Israel's never-ending struggle for security
On May 7, Israelis began celebrating the 60th anniversary of the Jewish state. Soon, Palestinians will mark the nakba, or catastrophe. The Monitor looks, in a 2-part series, at the differing narratives of Israelis and Palestinians who lived through 1948.
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Then came the November day in 1947, when the United Nations voted on the partition of Palestine into two states, one Arab and one Jewish. Arab states disagreed and declared war. At the time, one of Horev's jobs was running convoys to supply Jewish areas of Jerusalem that were cut off, a job which led him to see many young comrades fall.Skip to next paragraph
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"When you look at the convoy situation, it was like going on a suicide mission: each time we went out we got attacked," Horev explains as the hours crawl toward Israel's Memorial Day, which always comes the day before Independence Day. Melancholy songs fill the airwaves, stories of fallen soldiers run on television, places of entertainment close. Horev makes his pilgrimage to the Nahalal Cemetery in Jerusalem, where many of the fallen members of his brigade are buried.
"I think a lot about them now, all my classmates I lost, what they would have done later, what good scientists they would have made, too." Horev, an outstanding science student with a knack for logistics, was sent by the Israeli army to the Massachusetts Institute of Technology after the war to complete his BA and a master's in mechanical engineering. During the war itself, he had figured out how to adapt American-made Sherman M4 tanks to the local terrain, turning them into M-50s that lasted Israel until the 1973 Yom Kippur War. Into the 1950s and 1960s, he served as the Israel Defense Forces' (IDF) chief of ordnance and chief of logistics.
"Most of the 6,000 killed were part of that generation, my generation. It may not sound like a lot, but it was 10 percent of our population," he recalls, looking at the photos of friends in uniform that now seem almost baby-faced, as he names each of them and whether he survived. "We were the right generation, because we were born at a moment that occurs once in a thousand years: the chance to create a new nation, a new state."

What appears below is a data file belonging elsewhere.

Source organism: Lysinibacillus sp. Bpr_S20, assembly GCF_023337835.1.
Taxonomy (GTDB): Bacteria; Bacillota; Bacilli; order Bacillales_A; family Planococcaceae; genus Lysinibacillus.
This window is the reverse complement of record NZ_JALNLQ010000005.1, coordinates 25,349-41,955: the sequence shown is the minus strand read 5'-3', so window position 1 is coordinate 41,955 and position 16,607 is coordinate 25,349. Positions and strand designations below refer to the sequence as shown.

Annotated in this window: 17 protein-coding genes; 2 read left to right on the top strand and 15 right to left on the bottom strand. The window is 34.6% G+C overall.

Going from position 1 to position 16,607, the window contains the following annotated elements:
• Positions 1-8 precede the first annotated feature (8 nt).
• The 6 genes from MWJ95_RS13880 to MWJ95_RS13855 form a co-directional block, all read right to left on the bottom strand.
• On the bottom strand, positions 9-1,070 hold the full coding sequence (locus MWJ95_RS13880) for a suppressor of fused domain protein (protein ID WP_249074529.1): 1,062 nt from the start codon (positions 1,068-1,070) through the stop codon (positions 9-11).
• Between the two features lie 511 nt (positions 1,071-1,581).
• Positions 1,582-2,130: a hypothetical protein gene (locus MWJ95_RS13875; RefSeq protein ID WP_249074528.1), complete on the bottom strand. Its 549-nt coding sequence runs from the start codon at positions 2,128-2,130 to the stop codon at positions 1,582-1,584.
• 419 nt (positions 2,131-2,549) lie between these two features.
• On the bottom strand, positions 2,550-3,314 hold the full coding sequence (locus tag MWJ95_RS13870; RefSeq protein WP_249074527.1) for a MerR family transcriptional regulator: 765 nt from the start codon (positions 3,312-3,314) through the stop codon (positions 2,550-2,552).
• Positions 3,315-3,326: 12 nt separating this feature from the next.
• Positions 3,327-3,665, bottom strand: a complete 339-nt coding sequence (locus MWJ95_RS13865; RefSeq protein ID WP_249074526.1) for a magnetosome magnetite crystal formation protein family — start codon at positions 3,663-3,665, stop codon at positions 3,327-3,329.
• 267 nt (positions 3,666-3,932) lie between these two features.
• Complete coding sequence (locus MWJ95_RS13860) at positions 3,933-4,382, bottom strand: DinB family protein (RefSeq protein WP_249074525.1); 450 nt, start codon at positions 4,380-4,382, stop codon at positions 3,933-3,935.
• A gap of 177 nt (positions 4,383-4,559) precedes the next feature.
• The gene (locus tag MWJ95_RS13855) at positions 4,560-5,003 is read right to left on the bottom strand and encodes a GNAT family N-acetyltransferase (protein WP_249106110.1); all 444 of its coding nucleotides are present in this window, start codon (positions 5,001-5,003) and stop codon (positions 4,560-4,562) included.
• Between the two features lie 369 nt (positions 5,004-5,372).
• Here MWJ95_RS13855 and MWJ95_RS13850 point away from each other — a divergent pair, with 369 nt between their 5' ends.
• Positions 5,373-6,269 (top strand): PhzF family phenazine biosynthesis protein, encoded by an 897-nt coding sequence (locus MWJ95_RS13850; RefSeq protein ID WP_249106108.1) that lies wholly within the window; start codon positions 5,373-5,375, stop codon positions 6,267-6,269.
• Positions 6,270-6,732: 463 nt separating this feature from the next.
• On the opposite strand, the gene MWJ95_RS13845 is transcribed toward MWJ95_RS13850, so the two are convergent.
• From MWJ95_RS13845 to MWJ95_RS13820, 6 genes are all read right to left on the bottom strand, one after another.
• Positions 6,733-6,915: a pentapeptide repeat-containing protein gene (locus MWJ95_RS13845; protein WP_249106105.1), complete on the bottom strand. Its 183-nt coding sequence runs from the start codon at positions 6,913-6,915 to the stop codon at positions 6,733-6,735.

During the war, Horev's wife of more than 60 years, Shoshana, remembers not hearing from her husband for more than three months. By the end of the war, she says, "more of our close friends were dead than alive."
About a month before Israel declared its independence, Horev was deputy commander of the 6th Palmach Battalion, second to Yitzhak Rabin, the famous Israeli who would become prime minister and be felled by an assassin opposed to his peacemaking policy.
One of their missions was to secure the road to Jerusalem to stop nearby Arab villages from overcoming a Jewish settlement called Kfar Uriah. "If they had succeeded, nobody would have come out alive," he says, pointing to a map of where it was situated, surrounded by a cluster of Arab villages southwest of Jerusalem. "There were no neutral villages around Jerusalem," he says.
Two colliding narratives
What happened to the residents of those Arab villages is one of many crucial points where Israeli and Palestinian narratives collide. Palestinians say some people fled, expecting to come home later, but that many villages were evacuated by force by Zionist militias and destroyed. Most Israelis, including Horev, spurn that version of events. But what some Israeli academics loosely refer to as the "New Historians" say that the Palestinian account of events was more credible than previously acknowledged, and that incidents of ethnic cleansing occurred.